Tale of Two Grains

Includes: DBA, MOO
by: Hard Assets Investor

By Julian Murdoch

Too Much Corn

Corn (C,CBOT) Daily

The price of corn is down, and it is all on supply news.

This spring, farmers put 87 million acres of corn in the ground, and even though planting was late (and, therefore, so was crop development), the current buzz is that it's going to be a bumper year.

As of the August 12 World Supply and Demand Estimates, the USDA is expecting 12.76 billion bushels of corn to be harvested this year, up from last year's 12.1 billion bushels. The jump comes both from the number of acres harvested (80 million this year, versus last year's 78.6 million) and projected yield increases (159.5 bushels/acre, compared with last year's 153.9). Of course, a successful harvest will depend on the weather staying warm and dry, but if it does, corn supplies are projected to hit a record 14.5 billion bushels.

All this means that there's plenty of corn to go around - probably more than needed, especially since the demand picture looks so dismal right now. Demand in the feed sector remains weak, and ethanol demand is questionable at best. Between tight credit and sub-$70 oil, the push for more ethanol is more of a nudge than a shove, unlike the days when oil was over $100 and credit was easy.

However, there is one question mark in the demand picture: high-fructose corn syrup. That compound, much maligned in "The Omnivore's Dilemma" and currently starring in a feel-good PR campaign by the Corn Refiners Association, is a cheap substitute for sugar. With sugar now over 23 cents a pound and possibly on its way higher, we could see new demand, as some food producers increasingly switch over to the lower-cost corn-based sweetener.

Soybeans Up (And Down)

Soybeans, Daily

Soybeans have a different story, and it's as simple as ABC: Argentina, Brazil and China. But first, we need to start at home.

The U.S. soybean supply is at its lowest in five years, with beginning stocks sitting at 110 million bushels in July. Compare that with last year's 205 million bushels, or 2007/08's 574 million bushels, and you can understand why analysts call the market tight.

Adding to last year's supply problems, Argentina suffered a drought and had a dismal harvest for the 2008/09 crop year (ending in June). Only 32 million tons of soybeans were harvested - a 33% drop from the 2006/07 crop of 47.5 million tons. (Brazil also suffered lower soybean production due to drought, although it wasn't hit nearly as bad as Argentina.)

But planting season is coming - and Argentinian and Brazilian farmers have a couple of things going for them as they plant. First of all, soy is the cheapest crop to plant, as opposed to corn or wheat, and the credit crunch is still alive and well in the agricultural sector. Second, the rains are back. Weather forecasters expect El Nino to drop much-needed rain all over Argentina's growing regions by November, right in time for planting. Third, farmers in South America know that the less-than-exceptional U.S. harvest means that all eyes will turn to Argentina and Brazil for their soybean supply.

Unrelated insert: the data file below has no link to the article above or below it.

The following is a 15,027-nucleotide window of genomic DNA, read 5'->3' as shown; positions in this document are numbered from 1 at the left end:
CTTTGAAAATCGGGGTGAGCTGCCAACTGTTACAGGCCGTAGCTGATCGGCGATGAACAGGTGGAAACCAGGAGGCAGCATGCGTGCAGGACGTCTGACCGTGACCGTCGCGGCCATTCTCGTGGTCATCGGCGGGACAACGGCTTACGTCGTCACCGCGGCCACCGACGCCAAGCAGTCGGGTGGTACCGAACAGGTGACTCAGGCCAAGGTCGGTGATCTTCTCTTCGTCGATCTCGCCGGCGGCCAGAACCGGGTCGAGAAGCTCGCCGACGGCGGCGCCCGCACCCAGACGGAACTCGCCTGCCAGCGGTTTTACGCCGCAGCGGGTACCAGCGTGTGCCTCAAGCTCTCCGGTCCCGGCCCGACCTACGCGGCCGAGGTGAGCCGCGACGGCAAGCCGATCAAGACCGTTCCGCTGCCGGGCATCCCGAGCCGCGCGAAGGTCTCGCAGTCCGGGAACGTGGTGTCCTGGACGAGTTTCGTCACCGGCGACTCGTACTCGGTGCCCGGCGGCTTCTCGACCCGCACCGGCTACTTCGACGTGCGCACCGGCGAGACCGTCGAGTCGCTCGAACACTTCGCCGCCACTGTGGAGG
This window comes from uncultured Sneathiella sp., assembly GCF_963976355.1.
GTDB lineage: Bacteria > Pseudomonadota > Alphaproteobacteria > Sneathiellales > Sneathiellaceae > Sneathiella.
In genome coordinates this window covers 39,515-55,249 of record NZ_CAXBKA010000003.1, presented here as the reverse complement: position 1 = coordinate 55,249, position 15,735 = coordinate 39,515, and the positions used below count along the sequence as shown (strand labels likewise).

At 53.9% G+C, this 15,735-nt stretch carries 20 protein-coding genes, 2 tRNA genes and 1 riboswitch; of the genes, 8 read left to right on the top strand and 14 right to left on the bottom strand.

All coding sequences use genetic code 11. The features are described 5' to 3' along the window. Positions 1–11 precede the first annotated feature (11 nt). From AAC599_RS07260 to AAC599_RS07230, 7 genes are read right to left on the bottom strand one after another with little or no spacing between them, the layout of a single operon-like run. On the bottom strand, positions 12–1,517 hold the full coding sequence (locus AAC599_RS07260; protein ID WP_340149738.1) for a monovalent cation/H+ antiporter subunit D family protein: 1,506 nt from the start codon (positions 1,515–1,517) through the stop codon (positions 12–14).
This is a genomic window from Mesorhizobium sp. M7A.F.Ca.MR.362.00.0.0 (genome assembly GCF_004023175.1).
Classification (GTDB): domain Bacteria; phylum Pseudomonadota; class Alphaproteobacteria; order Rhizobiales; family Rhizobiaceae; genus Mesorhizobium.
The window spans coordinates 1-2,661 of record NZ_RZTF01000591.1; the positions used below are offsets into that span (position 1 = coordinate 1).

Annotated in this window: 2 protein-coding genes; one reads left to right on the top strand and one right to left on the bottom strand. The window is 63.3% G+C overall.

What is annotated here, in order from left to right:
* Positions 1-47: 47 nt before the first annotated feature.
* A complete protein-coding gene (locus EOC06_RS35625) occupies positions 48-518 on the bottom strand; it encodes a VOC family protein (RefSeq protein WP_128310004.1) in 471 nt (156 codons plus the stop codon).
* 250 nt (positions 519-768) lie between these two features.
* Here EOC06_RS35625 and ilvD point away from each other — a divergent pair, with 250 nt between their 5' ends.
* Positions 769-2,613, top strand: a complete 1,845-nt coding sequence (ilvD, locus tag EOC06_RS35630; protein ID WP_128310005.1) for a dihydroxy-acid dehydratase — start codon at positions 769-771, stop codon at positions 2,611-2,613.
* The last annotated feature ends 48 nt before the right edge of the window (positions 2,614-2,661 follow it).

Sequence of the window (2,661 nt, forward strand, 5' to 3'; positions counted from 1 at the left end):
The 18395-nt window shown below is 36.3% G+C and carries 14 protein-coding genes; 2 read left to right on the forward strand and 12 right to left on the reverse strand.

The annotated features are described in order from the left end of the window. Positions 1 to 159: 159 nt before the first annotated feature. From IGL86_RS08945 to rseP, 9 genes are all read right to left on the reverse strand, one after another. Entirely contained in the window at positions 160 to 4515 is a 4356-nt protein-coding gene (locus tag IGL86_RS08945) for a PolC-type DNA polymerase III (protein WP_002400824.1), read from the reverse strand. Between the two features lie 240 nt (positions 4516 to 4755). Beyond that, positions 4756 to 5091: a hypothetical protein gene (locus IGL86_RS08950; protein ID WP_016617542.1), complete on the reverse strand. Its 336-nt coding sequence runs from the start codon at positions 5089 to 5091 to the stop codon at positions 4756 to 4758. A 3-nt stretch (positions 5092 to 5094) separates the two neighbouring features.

One country sure to be watching the U.S. harvest is China. Last May, China's demand for old crop soybeans made headlines, and there have been reports of sales for delivery in the 2009/10 marketing year that began on Tuesday. It won't stop here; analysts expect China will continue its usual pattern of stocking up on soybeans during price decreases.

This year, acres devoted to soybeans increased to 77.7 million. Even though crop development is a little slow compared with the five-year average - due to the late planting and unusual summer weather - production should be good. If the weather remains warm and dry while the beans finish developing and are harvested, yields are estimated to be 41.7 bushels/acre or 3.2 billion bushels - roughly 240 million bushels more than last year.

Betting On The Weather

These last few weeks of crop development and harvesting are heavily reliant on the weather. Good weather means high corn and soybean yields - but low prices. Bad weather means lower yields and difficulty drying out a wet harvest, but also the possibility of higher prices. No wonder all eyes are on The Weather Channel.

We've got farmers hoping for dry weather and no frost, so they can get their crops in - and at this point, the bigger, the better for them. Traders, on the other hand, are watching the weather reports as well - but for bad news. If you look at the charts, you can almost tell if traders are betting on frost or not, because at this point in the season, that's what moves the curve. As Chad Henderson from Prime Ag Consultants said about corn's performance last week:

"Everyone who bought last week was betting on a frost. We didn't get it."

As of Wednesday, the weather picture for the next few weeks seems in favor of a good harvest, which corn and soy prices reflected. As of 2:16 p.m. on Wednesday, December corn had dropped 2.25 cents to $3.17 a bushel on the day, and November soybeans dropped 3.2 cents to $9.522 a bushel.

Already Looking Ahead

This year's corn and soybean harvest isn't even complete yet, but that hasn't stopped farmers from planning what to plant next year. A recent survey by Farm Futures indicates that next year, farmers may move away from planting soybeans and plant more corn - even though the corn/soybean price ratio favors soybeans.

Of course, since much of this year's crop is still in the field, plans may change, especially as the market prices factor in the harvest. More than any other time of the year, this critical pre-harvest period is really just a bet on the weather.